I assume we're reusing the "lang" semantics from 5730 (which in turn
relies on 4646), but it's probably worth being explicit about it.

Section 3.4.3

   If a <fee:fee> element has a "grace-period" attribute then it MUST
   also be refundable and the "refundable" attribute MUST be true.  If
   the "refundable" attribute of a <fee:fee> element is false then it
   MUST NOT have a "grace-period" attribute.

If a client receives a response that contravenes these requirements,
what should it do?

Section 3.5, 3.6

For these elements that the server MUST include in all responses if it
chooses to include them in (any) responses, do we expect that to be
global server policy, or potentially tailored to individual clients?
(Also, I'm vaguely curious how much it could increase the response
footprint, not that XML is a terribly concise representation to start
with.)

Section 3.7

   If a server makes use of this element, it should provide clients with
   a list of all the values that the element may take via an out-of-band
   channel.  Servers MUST NOT use values which do not appear on this
   list.

I think we generally dislike to rely on out-of-band channels to quite
this extent, though it's not clearly wrong for this case.  I'm somewhat
curious (not necessarily to include in the document) what existing
out-of-band channels for this look like, though.

Section 4

   The server MUST return avail="0" in its response to a <check> command
   for any object in the <check> command that does not include the
   <fee:check> extension for which the server would likewise fail a
   domain <create> command when no <fee> extension is provided for that
   same object.

nit: this wording makes it sound like avail="0" is scoped to the object,
as opposed to the check data.  So maybe s/for any object/if any object/?

   If a server receives a <check> command from a client, which results
   in no possible fee combination but where a fee is required, the
   server MUST set the "avail" attribute of the <fee:cd> element to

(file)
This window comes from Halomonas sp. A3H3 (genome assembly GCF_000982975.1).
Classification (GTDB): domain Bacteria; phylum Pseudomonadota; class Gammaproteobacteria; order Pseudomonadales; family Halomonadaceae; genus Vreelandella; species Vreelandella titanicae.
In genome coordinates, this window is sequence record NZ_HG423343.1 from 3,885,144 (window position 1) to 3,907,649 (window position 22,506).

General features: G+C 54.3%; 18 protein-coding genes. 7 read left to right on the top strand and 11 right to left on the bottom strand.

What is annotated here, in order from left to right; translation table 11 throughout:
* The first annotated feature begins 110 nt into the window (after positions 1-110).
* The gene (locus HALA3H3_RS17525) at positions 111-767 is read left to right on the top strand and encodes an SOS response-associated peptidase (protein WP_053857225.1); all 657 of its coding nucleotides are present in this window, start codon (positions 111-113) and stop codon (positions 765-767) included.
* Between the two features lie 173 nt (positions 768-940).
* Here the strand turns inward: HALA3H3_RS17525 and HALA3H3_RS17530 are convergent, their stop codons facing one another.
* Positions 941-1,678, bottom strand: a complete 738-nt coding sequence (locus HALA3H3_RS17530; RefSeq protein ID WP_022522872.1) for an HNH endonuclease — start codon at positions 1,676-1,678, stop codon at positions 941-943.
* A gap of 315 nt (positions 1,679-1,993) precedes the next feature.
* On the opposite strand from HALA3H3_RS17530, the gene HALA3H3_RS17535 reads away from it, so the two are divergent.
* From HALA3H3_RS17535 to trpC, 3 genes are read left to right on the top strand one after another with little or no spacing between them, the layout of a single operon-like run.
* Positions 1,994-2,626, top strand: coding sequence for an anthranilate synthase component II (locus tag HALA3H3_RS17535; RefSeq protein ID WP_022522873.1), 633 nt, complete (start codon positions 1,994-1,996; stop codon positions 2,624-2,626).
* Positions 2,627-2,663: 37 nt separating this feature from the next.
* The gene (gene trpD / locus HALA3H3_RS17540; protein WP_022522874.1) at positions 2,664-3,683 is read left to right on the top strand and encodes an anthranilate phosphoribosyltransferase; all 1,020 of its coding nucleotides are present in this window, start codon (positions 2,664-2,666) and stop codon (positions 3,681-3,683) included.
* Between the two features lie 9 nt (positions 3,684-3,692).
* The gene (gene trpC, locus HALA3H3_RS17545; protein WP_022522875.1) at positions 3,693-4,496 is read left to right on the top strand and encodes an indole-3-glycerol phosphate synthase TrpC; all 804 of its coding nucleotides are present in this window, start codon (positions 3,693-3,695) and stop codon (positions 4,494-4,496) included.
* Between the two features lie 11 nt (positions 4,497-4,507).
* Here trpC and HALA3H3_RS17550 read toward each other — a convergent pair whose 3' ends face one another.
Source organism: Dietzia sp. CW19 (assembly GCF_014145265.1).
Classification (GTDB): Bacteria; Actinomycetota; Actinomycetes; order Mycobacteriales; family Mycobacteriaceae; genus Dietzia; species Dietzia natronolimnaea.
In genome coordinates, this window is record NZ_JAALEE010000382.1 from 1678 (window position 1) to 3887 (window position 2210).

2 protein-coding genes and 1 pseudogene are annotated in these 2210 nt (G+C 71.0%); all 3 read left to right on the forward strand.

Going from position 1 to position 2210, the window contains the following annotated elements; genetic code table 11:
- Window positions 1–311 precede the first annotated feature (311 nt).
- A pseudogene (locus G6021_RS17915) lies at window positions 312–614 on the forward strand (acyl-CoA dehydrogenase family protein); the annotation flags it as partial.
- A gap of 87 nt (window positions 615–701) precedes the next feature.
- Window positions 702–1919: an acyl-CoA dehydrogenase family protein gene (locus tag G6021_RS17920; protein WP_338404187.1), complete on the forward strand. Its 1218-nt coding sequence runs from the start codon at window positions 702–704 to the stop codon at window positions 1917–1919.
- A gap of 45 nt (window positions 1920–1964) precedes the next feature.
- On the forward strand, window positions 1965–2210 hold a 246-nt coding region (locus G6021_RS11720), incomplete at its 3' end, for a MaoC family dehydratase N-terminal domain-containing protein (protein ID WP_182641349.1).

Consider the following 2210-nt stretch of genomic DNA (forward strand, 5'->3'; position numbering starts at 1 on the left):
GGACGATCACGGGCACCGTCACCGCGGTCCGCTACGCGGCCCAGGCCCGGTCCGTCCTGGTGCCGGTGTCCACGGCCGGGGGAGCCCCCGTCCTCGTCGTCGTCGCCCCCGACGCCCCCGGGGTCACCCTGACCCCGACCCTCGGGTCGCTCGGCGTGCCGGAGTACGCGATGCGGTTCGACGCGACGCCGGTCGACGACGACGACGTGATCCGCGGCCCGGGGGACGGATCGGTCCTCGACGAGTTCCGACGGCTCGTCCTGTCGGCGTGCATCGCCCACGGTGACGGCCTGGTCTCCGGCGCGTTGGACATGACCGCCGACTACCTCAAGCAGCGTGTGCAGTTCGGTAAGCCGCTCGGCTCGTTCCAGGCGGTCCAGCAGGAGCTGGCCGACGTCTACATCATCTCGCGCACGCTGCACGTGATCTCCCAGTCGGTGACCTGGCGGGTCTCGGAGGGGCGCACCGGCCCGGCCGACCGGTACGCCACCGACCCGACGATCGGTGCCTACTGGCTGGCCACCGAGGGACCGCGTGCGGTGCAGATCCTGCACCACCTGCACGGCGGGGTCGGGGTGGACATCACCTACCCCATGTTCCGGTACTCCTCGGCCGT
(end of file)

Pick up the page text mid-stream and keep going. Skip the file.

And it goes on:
false and provide a <fee:reason>.

nit: I'm not sure how to interpret "where a fee is required" just given
what's in this document.

   If the currency or total fee provided by the client is less than the
   server's own calculation of the fee for that command, then the server
   MUST reject the command with a 2004 "Parameter value range" error.

How can a currency be "less than the server's own calculation"?  (I
assume this is supposed to be "currency is different".)

Section 5.1.1

   When the server receives a <check> command that includes the
   extension elements described above, its response MUST contain an
   <extension> element, which MUST contain a child <fee:chkData>
   element.  The <fee:chkData> element MUST contain a <fee:currency>
   element and a <fee:cd> for each element referenced in the client
   <check> command.

Can we be more precise about "for each element referenced in the client
<check> command"?  ("No" is a valid answer.)  Specifically, does this
apply to the <domain:check> child elements in the <check>, or to the
<fee:check> extension elements, or something else?  (My guess from the
examples is the former.)

   o  A <fee:command> element matching each <fee:command> (unless the
      "avail" attribute of the <fee:cd> if false) that appeared in the
      corresponding <fee:check> of the client command.  This element MAY
      have the OPTIONAL "standard" attribute, with a default value of
      "0" (or "false"), which indicates whether the fee matches the fee
      of the "standard" classification (see section 3.7).  This element
      MAY have the OPTIONAL "phase" and "subphase" attributes, which
      SHOULD match the same attributes in the corresponding
      <fee:command> element of the client command if sent by the client.

I don't think I see how the SHOULD could be applicable -- doesn't
Section 3.8 place tight requirements on server behavior and errors
regarding phase/subphase in requests?  That is, I think the descriptive
"will match" would be appropriate here.

   The <fee:command> element(s) MAY have the following child elements:

   o  An OPTIONAL <fee:period> element (as described in Section 3.3),
      which contains the same unit that appeared in the <fee:period>
      element of the command.  If the value of the preceding
      <fee:command> element is "restore", this element MUST NOT be
      included, otherwise it MUST be included.  If no <fee:period>
      appeared in the client command (and the command is not "restore")
      then the server MUST return its default period value.